On its way back to Earth, the space shuttle Nautilus passes through a cloud of alien spores causing its sole occupant, astronaut Steve Thomas to transform into a blood-thirsty monster. The shuttle crashes into a swampy region of central Florida, creating a situation which threatens contagion and/or death to all who encounter the shuttle or its mutated pilot.
DARK UNIVERSE would be a Fred Olen Ray production, wouldn’t it? Indeed, it stacks up nicely next to HOLLYWOOD CHAINSAW HOOKERS and COMMANDO SQUAD. Alas, Ray acted only as co-writer and producer—not director—for DARK UNIVERSE, a hybrid cash-in on ALIEN and PREDATOR that is full of gratuitous nudity, conspiratorial duplicity, and the violent hi-jinks of an outer space monster named Steve.
Our story begins . . . in space. Steve Thomas is the sole operator of the space shuttle, Nautilus. About to return to Earth, Thomas experiences turbulence. Major turbulence. And unidentified spores have clogged his life support system . . . and turned him into a slimy, flesh-eating space monster! He’s coming home, though. Steve is coming home, now looking a striking amount like the monster from ALIEN (what a coincidence).
Cut to a stock footage explosion. Cut to bird watchers getting covered in goop and being ripped to shreds by . . . Steve, who has landed smack dab in the middle of a swamp in Florida.
We then meet a crew being led by a scientist who studies alien life—I mean—wait—an archaeologist named Frank Norris. Norris, joined by the babin’ journalist, Laurie, and a few others are looking for Tom Hanning, a “two-fisted gator wrestler.” He’s dead. But, his son, also named Tom Hanning, has his gator wrestling certificate . . . and a fondness for denim shirts. Guess what. They hire him. He takes them around the swamp. Tom finds out that Norris is really an “exobiologist,” studying alien life, and not an archaeologist. His cover is blown. Oh well. They eventually run into the rampaging Steve and fight for their survival.
There’s a lot of low-brow fun to appreciate here. DARK UNIVERSE is really bad, but not so bad that it causes pain. The Steve monster is such a blatant rip-off of H.R. Giger’s design that it is comical. You have to wonder, too, where they got that warped-looking, monster-creeping through-the- trees perspective. Could it be . . . PREDATOR?
Yep. It’s a miseralby cheap imitation—and a hilarious one. And whatever you do, don’t stop to fornicate in the middle of the woods: a slimy armadillo that bleeds orange paint might attack you. Yeah. That armadillo, its brain was invaded by the spores from outer space. “THESE SPORES HAVE TAKEN OVER THE CREATURE’S MIND!” That’s right, “not an invasion of little green men, but little orange spores.”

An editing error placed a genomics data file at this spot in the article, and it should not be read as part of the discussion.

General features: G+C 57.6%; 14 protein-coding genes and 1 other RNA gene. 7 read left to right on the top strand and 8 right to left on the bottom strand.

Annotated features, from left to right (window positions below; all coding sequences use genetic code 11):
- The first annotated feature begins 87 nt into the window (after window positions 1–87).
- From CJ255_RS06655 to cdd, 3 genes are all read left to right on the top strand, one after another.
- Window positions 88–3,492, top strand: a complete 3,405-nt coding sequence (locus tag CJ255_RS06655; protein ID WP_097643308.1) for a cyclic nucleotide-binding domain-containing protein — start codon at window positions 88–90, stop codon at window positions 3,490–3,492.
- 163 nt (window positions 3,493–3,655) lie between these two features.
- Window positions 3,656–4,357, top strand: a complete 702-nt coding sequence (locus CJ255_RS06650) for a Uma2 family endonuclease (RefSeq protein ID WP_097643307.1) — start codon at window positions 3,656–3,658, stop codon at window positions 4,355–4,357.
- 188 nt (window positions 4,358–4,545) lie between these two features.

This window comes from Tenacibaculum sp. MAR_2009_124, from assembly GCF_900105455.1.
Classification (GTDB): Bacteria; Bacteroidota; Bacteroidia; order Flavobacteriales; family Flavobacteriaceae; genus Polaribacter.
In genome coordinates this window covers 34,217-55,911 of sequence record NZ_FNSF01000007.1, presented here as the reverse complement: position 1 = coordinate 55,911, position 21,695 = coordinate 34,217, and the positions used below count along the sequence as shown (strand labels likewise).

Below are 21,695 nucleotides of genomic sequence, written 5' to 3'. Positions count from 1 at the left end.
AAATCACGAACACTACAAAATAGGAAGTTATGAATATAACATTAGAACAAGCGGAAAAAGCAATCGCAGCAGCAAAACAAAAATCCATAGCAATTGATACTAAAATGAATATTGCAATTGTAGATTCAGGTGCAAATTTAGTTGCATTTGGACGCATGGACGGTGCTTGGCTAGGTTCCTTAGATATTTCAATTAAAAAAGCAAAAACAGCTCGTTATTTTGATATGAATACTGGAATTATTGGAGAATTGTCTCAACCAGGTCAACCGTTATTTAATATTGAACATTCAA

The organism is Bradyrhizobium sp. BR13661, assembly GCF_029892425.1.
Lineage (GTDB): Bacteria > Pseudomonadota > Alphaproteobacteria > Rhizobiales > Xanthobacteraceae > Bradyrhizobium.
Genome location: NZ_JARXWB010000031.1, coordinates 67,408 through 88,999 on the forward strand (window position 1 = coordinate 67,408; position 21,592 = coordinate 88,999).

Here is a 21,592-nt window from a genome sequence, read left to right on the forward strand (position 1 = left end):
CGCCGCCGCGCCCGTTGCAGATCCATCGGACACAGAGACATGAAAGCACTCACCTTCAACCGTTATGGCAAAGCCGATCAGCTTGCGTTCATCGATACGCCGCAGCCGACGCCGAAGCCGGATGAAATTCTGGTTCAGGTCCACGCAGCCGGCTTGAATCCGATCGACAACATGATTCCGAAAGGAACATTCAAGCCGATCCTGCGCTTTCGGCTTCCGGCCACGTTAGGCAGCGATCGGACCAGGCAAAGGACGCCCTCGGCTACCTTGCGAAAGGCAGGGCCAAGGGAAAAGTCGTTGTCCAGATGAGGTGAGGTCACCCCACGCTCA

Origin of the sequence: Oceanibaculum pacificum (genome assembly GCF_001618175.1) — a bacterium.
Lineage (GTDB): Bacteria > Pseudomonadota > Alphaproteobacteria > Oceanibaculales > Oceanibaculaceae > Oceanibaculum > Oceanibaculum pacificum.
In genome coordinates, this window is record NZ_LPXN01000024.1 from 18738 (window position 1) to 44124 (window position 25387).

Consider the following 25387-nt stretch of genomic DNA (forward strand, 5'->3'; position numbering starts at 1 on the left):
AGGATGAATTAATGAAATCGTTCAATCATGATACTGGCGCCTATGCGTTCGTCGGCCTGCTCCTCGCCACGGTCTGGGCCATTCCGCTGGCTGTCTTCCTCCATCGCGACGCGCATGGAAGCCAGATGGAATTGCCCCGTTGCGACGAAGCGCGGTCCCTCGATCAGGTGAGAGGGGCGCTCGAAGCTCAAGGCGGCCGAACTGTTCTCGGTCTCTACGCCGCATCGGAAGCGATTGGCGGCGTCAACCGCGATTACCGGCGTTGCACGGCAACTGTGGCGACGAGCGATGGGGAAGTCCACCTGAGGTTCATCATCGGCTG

DARK UNIVERSE has plenty of good colorful ooze, decent body horror,
and a few great scenes of the monster turning people to charred-up skeletons. But, hey! Using chocolate syrup for blood worked for Alfred Hitchcock only because he was filming in black and white.
DARK UNIVERSE also has every sci-fi movie character archetype you need, each one acted more incompetently than the last. It’s not the worst acting, though; it’s corny enough to be amusing, I suppose.
If the acting is somewhat tolerable, the soundtrack, most certainly, is not.
Some synthesizer settings were a mistake, as DARK UNIVERSE will evince. It makes the score to PUPPET MASTER sound good—or any Charles Band movie’s for that matter. It’s just awful to listen to.
There are plenty of plot holes in this one, too. But you expect that, don’t you? So what: Steve the monster didn’t burn up hitting the Earth’s atmosphere
thousands of miles per minute, but a little gas and some flames can take him down. Why not? And all the business about trying to keep the alien investigation a secret—they have a mainstream news reporter in their crew who is making a story out of it. Jeez.
And so much time—so much time—is spent explaining, figuring out, the true nature of the spores. What are they? How do they behave? We must know. And this Steve guy? What’s his deal? Who cares? The spores possess living beings. Steve drains bodies of all flesh and blood instantaneously. We get it! No one cares how, or why. This is a Fred Olen Ray production.
Luckily, technology permits fast-forwarding. So long as you don’t get bogged down by all the weak, attempted sci-fi wonder masquerading as plot, DARK UNIVERSE is a reasonably enjoyable b-movie. It has unintentional laughs, cool—albeit highly unoriginal—special effects, and some hysterically unnecessary nudity. Check it out . . . if direct-to-video schlock is your bag. If not, uhhhh . . .